On the Cornwall one...does your country field show it in the United Kingdom or England?
Looks like it needs to be UK
When plotting across multiple countries, Tableau (generally) needs a Country field...for example there are loads of "Cambridge" in the world (now I'd say that if Tableau isn't given the country, I'd like it to guess....the most usual case being Cambridge in the UK!...but it doesn't)
Hope that helps knock off a few
Can you please check that which country you have selected in this option.?
Please select country and then start creating map report. Bring Longitude and Latitude in the sheet and then right click in the sheet.
Where you'll get "Edit Locations" Option. then select country which ever you want.
Thanks to everyone for your answers . I took some time to export a .twbx with all regions from Geonames. I made sure all the countries were recognized and used a little trick so that you can see all the regions that are not detected.
You can download the .twbx notebook here: https://public.tableau.com/views/Regions_test_tableau/Geonames?:embed=y&:display_count=yes&publish=yes
Very cool...and nice use of filtering!
So for the UK the problem is that you have county level names (which are different from state/province). If I change to county they they get plotted
For the UK the State/Province level is England, Scotland, Wales & Northern Ireland (which I'd say are countries...but people could argue it both ways!!)
What you can do (although if you have a 3rd level I'm out of ideas!) is to create a copy of Region, I've then renamed it County and set it be county geographic type.
I then create a second axis, place this in the level of detail (so this will plot any "regions" that are defined as counties) and then dual axis them.
I've made the "county" level ones Red, so you can see what it's doing.
Hope that makes sense?
Regions_test_tableau.twbx 71.2 KB
WOW very nice! Did not think of doing this. So in the case of regions analyses I have not planned to use a dual axis yet so it is alright.
And nice catch by the way I did not mention that I set United Kingdom to a more detailled level. Because "England" or "Ireland" is a bit large for me . I checked my code for downloading Geonames data again and it is the only exception.
Since it is the only exception I set a calculation like this:
Field name = "Region (as county)"
IF [Land] == "Vereinigtes Königreich" THEN [Region] ELSE NULL END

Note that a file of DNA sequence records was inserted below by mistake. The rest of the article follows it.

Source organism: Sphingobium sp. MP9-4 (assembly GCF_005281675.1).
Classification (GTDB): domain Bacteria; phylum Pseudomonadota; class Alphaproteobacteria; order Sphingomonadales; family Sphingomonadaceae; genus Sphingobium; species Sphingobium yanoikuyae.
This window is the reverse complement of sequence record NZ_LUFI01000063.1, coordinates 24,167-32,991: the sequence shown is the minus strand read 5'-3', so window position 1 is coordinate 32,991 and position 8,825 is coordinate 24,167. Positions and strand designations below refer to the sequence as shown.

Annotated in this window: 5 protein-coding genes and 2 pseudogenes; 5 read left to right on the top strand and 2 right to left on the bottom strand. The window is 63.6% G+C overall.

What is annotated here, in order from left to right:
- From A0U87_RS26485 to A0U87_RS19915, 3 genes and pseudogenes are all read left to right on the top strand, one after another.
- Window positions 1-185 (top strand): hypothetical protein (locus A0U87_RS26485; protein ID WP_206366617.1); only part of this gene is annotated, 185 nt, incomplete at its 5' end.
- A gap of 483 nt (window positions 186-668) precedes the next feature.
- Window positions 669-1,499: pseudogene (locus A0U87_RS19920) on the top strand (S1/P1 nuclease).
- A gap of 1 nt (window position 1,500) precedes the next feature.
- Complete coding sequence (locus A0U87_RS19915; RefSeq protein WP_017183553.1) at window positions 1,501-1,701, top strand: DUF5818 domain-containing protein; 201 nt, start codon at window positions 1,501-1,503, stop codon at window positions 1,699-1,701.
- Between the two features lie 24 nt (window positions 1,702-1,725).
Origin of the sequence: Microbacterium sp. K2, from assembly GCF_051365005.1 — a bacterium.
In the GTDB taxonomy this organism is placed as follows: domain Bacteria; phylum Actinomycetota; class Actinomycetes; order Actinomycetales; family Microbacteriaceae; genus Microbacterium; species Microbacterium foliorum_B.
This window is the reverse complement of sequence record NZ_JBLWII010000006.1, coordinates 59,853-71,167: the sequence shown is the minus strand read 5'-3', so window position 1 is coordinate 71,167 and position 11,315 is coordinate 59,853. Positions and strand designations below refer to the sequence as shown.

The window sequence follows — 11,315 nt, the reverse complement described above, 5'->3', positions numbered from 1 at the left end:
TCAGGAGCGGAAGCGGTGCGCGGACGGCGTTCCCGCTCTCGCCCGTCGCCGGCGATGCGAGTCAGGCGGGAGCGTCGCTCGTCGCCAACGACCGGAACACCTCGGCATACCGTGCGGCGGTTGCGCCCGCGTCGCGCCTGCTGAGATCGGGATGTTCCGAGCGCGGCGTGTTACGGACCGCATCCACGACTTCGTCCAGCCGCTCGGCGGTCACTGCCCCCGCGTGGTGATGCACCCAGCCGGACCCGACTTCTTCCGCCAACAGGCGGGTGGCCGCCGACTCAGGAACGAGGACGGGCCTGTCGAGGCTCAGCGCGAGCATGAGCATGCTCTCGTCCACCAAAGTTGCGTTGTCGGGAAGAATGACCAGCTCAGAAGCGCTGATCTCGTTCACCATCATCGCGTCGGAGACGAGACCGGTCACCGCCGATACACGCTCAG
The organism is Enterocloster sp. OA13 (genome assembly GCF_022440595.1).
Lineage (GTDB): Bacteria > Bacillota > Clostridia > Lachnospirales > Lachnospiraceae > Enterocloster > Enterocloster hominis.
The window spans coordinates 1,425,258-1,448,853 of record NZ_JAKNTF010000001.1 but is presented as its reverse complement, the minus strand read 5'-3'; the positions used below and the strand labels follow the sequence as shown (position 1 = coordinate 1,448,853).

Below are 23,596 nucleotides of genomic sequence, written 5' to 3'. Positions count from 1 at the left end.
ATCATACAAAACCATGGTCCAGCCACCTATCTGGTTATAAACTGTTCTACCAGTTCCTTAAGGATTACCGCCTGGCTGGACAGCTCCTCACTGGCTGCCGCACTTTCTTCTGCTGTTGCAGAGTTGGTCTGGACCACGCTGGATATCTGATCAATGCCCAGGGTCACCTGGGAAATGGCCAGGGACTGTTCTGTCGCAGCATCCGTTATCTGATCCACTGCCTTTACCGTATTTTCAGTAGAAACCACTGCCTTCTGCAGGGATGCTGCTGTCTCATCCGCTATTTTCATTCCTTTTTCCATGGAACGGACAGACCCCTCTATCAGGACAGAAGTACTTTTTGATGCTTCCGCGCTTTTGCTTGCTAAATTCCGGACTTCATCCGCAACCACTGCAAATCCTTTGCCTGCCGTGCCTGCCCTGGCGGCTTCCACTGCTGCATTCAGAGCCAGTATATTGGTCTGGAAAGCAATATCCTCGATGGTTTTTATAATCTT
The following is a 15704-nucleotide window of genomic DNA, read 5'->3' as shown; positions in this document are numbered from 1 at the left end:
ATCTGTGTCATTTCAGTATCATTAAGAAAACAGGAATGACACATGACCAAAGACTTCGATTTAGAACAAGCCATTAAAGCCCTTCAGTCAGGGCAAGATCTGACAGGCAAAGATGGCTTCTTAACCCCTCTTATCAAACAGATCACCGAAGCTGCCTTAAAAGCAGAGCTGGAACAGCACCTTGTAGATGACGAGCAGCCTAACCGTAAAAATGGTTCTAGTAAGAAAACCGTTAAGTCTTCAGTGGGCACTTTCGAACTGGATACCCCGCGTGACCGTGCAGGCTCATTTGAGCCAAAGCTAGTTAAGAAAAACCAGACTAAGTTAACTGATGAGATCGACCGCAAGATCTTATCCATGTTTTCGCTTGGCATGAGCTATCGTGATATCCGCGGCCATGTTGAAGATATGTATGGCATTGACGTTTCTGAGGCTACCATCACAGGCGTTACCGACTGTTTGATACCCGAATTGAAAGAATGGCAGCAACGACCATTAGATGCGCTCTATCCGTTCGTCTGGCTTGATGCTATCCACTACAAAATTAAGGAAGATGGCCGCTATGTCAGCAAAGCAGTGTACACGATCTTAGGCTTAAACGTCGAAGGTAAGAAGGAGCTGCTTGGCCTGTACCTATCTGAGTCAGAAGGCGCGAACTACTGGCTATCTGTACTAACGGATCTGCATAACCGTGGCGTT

Glad it helped (btw there is not need to do the double dual axis...you only need to dual either Long or Lat)
So one way I can think, if you want to look at different levels (as Tableau sees them) of geography together, would be to build up your data (looks like you have good system of easily selecting and regenerating levels!) from the lowest level you need (in this case county), you can then bring in the level (as a field) that you actually want. So in the case of the UK, counties would all be their county name, but in the case of USA, every "county" for a region (say California) would have the name California.
You can then use Tableau's custom regions, and set it off that 2nd field. (example attached with California (state) and Devon, Cornwall (counties) plotted on same map)
This may cause more problems than in solves, as I'm not sure if Tableau goes down to county for every country...just a thought.
Mixed Geographies.twbx 60.2 KB
Sorry but I don't really get it. Using the menu in your screenshot creates a hierarchy (from region to country btw which does not make sense ?!).
Also I don't see how you can avoid dual axis because adding a finer level like a county makes Tableau do this:
Search for country -> search for region within country - > search for county within region
In this case it makes my map almost completely blank (note that I have modified the field "Region (as county)" it is an identical copy of Region with "county" as geographical role).
So I've probably not explained either very well!
....If a picture tells a 1000 words, a moving picture tells 10,000!! I've attached 2 .gifs showing each of the 2 things